The Basic Course

Lesson 3: Separating Positions from Needs

Separating Needs from Positions. This is perhaps one of the most important skills to learn when trying to bridge divides on virtually any issue. In a dispute, people tend to argue over their positions. In political disputes, people argue over their political positions on a given social issue. This is what happens, for example, in a debate. People argue about whose positions is correct. They seek to convince the other person that their position is the correct one. The other person becomes defensive, offers counter-arguments, and the process goes back and forth. Problems don't tend to get solved this way. To solve problems, try to see each person's position as a reflection of some unmet need -- as a solution to a problem that the person may not even know she has! To resolve a conflict, don't argue over positions. Don't debate. Instead, find the hidden needs that motivate people to take the positions they do. Then, work together to try and find ways to meet those needs.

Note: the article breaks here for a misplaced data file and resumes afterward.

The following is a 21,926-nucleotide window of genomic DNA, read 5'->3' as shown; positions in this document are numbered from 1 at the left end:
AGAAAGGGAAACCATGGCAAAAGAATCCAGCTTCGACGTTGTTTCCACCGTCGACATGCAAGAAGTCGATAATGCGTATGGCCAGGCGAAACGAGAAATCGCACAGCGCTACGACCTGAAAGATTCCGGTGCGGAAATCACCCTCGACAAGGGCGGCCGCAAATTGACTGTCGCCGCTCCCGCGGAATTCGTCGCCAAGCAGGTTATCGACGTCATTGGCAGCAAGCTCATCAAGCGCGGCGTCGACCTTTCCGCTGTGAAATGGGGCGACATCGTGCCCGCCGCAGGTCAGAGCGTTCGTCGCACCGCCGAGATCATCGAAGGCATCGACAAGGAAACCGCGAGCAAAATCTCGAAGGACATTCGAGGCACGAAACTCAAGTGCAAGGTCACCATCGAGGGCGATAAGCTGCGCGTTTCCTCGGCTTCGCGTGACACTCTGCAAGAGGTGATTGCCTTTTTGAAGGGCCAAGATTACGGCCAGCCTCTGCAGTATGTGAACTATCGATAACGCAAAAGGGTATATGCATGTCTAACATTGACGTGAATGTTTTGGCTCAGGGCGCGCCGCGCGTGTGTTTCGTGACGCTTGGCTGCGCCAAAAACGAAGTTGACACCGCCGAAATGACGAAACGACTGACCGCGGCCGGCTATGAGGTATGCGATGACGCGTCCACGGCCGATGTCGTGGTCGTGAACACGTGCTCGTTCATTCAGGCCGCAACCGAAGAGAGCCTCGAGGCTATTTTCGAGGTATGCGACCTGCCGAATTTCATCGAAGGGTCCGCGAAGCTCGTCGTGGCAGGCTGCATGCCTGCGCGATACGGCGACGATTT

Beyond the Zero Sum Game! The Window at the Library. A third example of non-political problem solving. Again, this has direct applications to political problem solving. This is a classic example that comes from Fisher, Ury and Patton's (2011) now classic book, Getting to Yes: How to Negotiate Agreement without Giving In. This video demonstrates the importance of "thinking outside the box" -- well, in this case, the window -- when we are trying to solve a conflict between people. We tend to think of conflict as a "zero-sum game" -- I can only get what I want if you don't get what you want. We tend to think of conflict as if it were a battle over a "fixed pie". There is only so much pie to go around. If we are in a fight over a pizza, the more pieces I get, the fewer you get. The amount of pie is fixed. But everything changes once we stop thinking of conflict as a fight over a "fixed pie" or as a "zero-sum game". This video explains why.